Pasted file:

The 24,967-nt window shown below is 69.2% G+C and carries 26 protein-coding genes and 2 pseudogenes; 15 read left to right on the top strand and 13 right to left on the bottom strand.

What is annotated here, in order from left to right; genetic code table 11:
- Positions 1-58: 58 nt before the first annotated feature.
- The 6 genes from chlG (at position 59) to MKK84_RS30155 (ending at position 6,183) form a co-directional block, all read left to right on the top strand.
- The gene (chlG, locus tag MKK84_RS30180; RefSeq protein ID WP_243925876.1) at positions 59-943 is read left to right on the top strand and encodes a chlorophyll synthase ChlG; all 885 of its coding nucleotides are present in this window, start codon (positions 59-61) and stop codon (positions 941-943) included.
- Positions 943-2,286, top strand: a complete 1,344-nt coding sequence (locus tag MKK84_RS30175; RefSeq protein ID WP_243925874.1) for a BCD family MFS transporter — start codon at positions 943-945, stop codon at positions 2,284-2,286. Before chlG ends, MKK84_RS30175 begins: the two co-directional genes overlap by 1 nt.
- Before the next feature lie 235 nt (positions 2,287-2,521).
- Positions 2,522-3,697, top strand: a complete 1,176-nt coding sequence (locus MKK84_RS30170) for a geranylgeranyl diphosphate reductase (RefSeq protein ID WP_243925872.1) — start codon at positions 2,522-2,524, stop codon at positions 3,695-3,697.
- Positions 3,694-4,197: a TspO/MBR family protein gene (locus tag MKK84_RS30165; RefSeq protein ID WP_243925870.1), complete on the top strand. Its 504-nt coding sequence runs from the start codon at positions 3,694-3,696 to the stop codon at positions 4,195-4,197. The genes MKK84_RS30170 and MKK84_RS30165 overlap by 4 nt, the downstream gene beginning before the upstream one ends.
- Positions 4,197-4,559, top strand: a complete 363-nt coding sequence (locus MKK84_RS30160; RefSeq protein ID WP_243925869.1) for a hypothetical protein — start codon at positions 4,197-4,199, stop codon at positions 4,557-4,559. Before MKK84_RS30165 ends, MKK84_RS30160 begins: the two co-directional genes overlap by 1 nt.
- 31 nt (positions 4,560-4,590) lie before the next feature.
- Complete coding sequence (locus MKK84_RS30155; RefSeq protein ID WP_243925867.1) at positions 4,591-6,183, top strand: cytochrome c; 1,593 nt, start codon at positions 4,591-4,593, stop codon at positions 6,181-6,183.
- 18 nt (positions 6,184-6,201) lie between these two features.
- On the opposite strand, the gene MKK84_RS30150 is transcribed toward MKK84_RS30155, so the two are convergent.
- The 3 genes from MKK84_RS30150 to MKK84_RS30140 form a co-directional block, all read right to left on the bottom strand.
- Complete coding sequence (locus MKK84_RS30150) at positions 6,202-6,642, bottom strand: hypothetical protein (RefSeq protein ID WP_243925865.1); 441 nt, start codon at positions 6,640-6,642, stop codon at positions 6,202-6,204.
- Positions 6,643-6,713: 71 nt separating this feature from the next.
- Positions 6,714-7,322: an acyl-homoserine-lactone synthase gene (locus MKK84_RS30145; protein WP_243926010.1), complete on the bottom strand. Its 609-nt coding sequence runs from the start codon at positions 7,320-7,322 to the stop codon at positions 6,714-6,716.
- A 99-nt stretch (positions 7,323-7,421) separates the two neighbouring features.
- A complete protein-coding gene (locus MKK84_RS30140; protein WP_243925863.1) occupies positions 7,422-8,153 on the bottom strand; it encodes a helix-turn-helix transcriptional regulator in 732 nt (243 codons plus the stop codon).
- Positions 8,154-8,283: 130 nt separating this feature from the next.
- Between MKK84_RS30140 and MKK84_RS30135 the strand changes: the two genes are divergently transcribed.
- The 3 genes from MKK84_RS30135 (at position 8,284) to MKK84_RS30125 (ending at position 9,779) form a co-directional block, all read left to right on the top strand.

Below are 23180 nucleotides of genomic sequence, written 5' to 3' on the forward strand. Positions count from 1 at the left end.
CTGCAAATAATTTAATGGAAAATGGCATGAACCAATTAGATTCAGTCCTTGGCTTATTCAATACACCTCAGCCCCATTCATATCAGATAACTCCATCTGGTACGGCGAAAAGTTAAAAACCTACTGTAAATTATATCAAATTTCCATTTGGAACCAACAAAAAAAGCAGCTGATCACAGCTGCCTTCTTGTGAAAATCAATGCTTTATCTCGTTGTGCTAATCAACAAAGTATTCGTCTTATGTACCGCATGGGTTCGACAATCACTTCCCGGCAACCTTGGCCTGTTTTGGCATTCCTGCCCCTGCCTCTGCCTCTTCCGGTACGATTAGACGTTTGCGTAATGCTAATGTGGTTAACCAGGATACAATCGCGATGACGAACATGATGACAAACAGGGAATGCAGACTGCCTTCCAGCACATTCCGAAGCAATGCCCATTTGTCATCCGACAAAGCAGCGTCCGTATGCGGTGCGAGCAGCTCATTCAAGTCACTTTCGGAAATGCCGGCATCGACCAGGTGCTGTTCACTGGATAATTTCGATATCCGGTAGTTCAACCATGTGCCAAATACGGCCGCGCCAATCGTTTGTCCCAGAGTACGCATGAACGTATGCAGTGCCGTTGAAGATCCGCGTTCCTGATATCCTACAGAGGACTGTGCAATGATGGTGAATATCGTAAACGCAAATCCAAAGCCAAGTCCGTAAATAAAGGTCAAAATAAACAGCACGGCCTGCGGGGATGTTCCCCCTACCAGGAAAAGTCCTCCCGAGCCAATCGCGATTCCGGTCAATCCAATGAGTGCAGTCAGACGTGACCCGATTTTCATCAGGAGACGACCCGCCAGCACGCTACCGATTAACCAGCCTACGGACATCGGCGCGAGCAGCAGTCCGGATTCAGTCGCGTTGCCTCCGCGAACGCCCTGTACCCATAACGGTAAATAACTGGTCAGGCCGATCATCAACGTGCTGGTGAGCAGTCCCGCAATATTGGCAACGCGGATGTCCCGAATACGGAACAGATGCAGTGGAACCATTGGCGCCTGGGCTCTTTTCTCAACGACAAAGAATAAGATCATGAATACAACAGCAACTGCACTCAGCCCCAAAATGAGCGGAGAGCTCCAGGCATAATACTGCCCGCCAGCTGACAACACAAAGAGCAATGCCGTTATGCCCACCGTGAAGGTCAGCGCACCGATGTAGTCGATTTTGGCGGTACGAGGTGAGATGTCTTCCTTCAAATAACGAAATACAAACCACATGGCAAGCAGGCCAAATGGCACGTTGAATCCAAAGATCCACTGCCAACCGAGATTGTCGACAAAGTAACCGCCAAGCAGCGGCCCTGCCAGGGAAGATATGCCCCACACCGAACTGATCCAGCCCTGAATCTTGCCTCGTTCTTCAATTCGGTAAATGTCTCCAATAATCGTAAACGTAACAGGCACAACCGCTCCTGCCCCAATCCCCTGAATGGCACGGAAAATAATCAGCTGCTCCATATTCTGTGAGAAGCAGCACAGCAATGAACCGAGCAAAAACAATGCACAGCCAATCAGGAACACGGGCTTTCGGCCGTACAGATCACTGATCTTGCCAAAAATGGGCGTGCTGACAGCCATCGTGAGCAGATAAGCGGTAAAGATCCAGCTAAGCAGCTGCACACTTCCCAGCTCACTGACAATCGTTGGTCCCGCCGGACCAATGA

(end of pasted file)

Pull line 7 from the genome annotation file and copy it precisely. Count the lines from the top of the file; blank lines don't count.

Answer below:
- Before the next feature lie 235 nt (positions 2,287-2,521).